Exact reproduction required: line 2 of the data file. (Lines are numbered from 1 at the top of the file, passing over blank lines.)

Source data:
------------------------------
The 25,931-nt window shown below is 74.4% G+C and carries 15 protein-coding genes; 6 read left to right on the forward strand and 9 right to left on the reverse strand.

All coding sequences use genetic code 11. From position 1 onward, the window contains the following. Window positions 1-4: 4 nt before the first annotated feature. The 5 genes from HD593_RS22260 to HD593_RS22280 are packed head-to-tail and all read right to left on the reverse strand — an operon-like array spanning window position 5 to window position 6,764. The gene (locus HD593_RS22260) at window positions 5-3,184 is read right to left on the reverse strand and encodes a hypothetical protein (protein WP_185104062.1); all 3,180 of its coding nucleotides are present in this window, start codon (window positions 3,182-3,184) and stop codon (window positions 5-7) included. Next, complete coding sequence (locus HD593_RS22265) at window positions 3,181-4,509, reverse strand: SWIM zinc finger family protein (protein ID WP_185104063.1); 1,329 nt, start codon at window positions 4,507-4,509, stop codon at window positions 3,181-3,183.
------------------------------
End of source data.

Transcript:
All coding sequences use genetic code 11. From position 1 onward, the window contains the following. Window positions 1-4: 4 nt before the first annotated feature. The 5 genes from HD593_RS22260 to HD593_RS22280 are packed head-to-tail and all read right to left on the reverse strand — an operon-like array spanning window position 5 to window position 6,764. The gene (locus HD593_RS22260) at window positions 5-3,184 is read right to left on the reverse strand and encodes a hypothetical protein (protein WP_185104062.1); all 3,180 of its coding nucleotides are present in this window, start codon (window positions 3,182-3,184) and stop codon (window positions 5-7) included. Next, complete coding sequence (locus HD593_RS22265) at window positions 3,181-4,509, reverse strand: SWIM zinc finger family protein (protein ID WP_185104063.1); 1,329 nt, start codon at window positions 4,507-4,509, stop codon at window positions 3,181-3,183.